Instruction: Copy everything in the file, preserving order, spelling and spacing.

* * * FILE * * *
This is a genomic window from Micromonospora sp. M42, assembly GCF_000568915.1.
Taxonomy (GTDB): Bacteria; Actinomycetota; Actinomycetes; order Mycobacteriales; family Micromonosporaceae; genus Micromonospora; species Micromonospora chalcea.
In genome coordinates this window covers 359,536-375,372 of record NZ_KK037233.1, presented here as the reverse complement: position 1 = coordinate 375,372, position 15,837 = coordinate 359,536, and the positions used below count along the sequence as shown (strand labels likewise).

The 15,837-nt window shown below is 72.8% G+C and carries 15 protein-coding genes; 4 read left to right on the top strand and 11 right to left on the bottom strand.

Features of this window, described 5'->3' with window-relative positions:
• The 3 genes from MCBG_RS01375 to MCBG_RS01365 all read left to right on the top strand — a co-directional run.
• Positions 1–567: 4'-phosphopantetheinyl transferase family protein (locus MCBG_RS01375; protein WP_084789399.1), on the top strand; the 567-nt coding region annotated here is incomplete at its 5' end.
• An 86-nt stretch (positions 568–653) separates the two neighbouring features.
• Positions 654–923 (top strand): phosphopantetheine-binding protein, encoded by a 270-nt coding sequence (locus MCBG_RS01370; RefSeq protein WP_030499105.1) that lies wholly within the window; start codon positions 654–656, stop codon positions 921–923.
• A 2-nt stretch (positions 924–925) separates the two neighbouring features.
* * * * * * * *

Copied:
This is a genomic window from Micromonospora sp. M42, assembly GCF_000568915.1.
Taxonomy (GTDB): Bacteria; Actinomycetota; Actinomycetes; order Mycobacteriales; family Micromonosporaceae; genus Micromonospora; species Micromonospora chalcea.
In genome coordinates this window covers 359,536-375,372 of record NZ_KK037233.1, presented here as the reverse complement: position 1 = coordinate 375,372, position 15,837 = coordinate 359,536, and the positions used below count along the sequence as shown (strand labels likewise).

The 15,837-nt window shown below is 72.8% G+C and carries 15 protein-coding genes; 4 read left to right on the top strand and 11 right to left on the bottom strand.

Features of this window, described 5'->3' with window-relative positions:
• The 3 genes from MCBG_RS01375 to MCBG_RS01365 all read left to right on the top strand — a co-directional run.
• Positions 1–567: 4'-phosphopantetheinyl transferase family protein (locus MCBG_RS01375; protein WP_084789399.1), on the top strand; the 567-nt coding region annotated here is incomplete at its 5' end.
• An 86-nt stretch (positions 568–653) separates the two neighbouring features.
• Positions 654–923 (top strand): phosphopantetheine-binding protein, encoded by a 270-nt coding sequence (locus MCBG_RS01370; RefSeq protein WP_030499105.1) that lies wholly within the window; start codon positions 654–656, stop codon positions 921–923.
• A 2-nt stretch (positions 924–925) separates the two neighbouring features.